The bankruptcy code is divided into different bankruptcy chapters. For personal bankruptcy, the two most common chapters under which individuals file for bankruptcy are Chapter 7 and Chapter 13. It may seem easier and quicker to file bankruptcy under Chapter 7, but there are many filers who prefer the benefits accorded by a Chapter 13 filing.
What are the usual reasons why people choose bankruptcy protection that comes with Chapter 13 bankruptcies?
To prevent impending repossession, foreclosure, or garnishment from taking place.
The bankruptcy law includes an automatic stay in bankruptcy proceedings. This takes effect in all bankruptcy cases, stopping debt collection efforts, including attempts to repossess your vehicle, foreclose on your house, or garnish your wages. The stay in a Chapter 13 bankruptcy case lasts for years, as opposed to that in a Chapter 7 bankruptcy process, which only lasts months.
To buy more time to pay back a car loan or catch up on mortgage payments.
Chapter 13 bankruptcy filings allow debtors to pay their debt arrears in installments by making smaller monthly payments to their bankruptcy trustee, who will then distribute the money to their creditors. The goal is to also stay current with the remainder of the debt as the arrears are slowly settled so that when the debtor emerges from bankruptcy, the payments are up-to-date.
To hold on to property that may otherwise be given up in a Chapter 7 bankruptcy.
It’s possible for people going bankrupt to keep some of their property. It depends on the exemption laws where the bankruptcy petition is filed. Exemptions vary from state to state, so it’s best to consult a bankruptcy lawyer regarding bankruptcy information related to this. At any rate, if you wish to keep your possessions, you may choose to file under Chapter 13 and simply pay the value of your property that is not covered by an exemption. Since the duration of the Chapter 13 payment plan could run for five years, it’s possible that your payments would be very manageable.
To get rid of certain debts that are non-dischargeable in Chapter 7.
Chapter 13 has something referred to as the “super discharge,” which is a much longer list of dischargeable debts. A Chapter 13 bankruptcy can discharge a debt otherwise sustained in a Chapter 7 petition for bankruptcy. Examples include some tax debts, some government fines and penalties, debts involving embezzlement or fraud, and debts from intentional injury to a person or property.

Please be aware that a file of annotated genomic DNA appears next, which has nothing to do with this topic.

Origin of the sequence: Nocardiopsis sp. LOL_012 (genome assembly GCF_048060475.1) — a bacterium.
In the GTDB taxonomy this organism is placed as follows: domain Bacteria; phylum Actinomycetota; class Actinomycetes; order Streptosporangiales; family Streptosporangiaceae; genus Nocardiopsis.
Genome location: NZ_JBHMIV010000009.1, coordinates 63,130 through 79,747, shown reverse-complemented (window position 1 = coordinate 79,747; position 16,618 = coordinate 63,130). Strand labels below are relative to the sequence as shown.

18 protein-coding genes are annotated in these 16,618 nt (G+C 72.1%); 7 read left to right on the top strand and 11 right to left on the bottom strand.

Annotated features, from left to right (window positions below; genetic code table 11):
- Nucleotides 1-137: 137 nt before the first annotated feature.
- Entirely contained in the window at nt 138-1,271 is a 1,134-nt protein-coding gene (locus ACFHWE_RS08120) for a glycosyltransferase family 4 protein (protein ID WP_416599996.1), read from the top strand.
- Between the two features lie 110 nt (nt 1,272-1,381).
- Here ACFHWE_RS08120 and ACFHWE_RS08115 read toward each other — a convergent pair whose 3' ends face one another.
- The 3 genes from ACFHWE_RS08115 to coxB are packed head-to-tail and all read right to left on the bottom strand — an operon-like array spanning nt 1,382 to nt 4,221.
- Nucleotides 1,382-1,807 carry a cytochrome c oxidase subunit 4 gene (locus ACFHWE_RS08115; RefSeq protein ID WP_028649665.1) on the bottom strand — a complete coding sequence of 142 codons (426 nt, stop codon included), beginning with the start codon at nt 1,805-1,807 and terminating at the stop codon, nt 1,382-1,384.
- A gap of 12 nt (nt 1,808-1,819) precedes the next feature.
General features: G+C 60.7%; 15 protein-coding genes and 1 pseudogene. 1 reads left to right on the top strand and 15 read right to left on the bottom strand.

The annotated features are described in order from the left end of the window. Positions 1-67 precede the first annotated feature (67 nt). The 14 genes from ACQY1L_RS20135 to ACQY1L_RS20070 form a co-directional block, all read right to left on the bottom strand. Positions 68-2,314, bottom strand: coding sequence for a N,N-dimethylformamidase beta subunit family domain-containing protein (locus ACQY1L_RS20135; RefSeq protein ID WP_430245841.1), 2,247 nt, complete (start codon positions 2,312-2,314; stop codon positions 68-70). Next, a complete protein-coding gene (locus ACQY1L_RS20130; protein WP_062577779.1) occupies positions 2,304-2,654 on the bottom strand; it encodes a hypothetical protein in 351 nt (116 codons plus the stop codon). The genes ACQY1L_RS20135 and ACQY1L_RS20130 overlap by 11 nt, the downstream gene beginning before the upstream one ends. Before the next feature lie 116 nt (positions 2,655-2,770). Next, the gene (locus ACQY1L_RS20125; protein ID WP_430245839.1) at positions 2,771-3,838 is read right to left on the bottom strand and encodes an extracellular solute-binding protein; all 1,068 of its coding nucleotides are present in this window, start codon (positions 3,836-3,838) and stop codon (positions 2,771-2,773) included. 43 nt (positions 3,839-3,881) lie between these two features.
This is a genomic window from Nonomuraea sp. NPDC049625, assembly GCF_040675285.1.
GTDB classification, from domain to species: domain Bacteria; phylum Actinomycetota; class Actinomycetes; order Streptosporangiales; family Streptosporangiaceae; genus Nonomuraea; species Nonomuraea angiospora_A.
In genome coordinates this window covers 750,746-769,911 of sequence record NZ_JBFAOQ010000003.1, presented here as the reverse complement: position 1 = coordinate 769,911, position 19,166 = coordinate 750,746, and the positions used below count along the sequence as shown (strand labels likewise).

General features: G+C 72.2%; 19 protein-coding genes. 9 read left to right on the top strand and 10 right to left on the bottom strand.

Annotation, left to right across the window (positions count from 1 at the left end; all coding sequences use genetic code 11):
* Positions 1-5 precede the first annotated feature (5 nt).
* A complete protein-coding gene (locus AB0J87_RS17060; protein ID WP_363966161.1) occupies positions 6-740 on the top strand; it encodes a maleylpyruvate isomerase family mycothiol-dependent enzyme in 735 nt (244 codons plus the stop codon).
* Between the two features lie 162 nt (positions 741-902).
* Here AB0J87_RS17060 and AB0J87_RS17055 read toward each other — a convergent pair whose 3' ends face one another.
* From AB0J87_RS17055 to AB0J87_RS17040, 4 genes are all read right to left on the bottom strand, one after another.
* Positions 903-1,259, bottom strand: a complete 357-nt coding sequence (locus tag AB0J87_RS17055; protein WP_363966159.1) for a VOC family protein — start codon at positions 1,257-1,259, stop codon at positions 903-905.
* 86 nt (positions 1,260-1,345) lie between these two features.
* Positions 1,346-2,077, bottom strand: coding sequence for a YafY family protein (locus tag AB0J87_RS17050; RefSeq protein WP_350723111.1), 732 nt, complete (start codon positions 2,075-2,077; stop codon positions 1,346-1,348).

To take advantage of the lower payments arranged in a Chapter 13 repayment plan.
It usually turns out that the monthly payment under Chapter 13 is lower than that under Chapter 7. For instance, if you owe $15,000 on a car worth $10,000, you have to pay the full debt under Chapter 7, but only the true value of the car under Chapter 13. It is also possible to strip off a second or third mortgage under Chapter 13, making it unsecured so you don’t have to pay for it.
To pay less money upfront.
Since attorney fees could be included in dischargeable debt, these are usually collected upfront before filing a Chapter 7 case. With a Chapter 13 case, it can be worked out that only a portion of bankruptcy lawyers’ fees are paid upfront and the rest of it is included in the payment plan. Collectively, it may seem like you’ll pay less to file a Chapter 7 bankruptcy, but it’s also about the feasibility and determining what your funds can handle on a monthly basis.
Help From a Seattle – Tacoma Bankruptcy Attorney
The above, of course, is an oversimplification of how Chapter 13 works. If you’re experiencing financial problems and considering filing for bankruptcy, it is best that you prevail upon the legal services of a bankruptcy attorney so that your specific situation may be reviewed and you can get appropriate counsel. For free legal consultation, call us at Northwest Debt Relief Law Firm to talk to one of our experienced bankruptcy attorneys.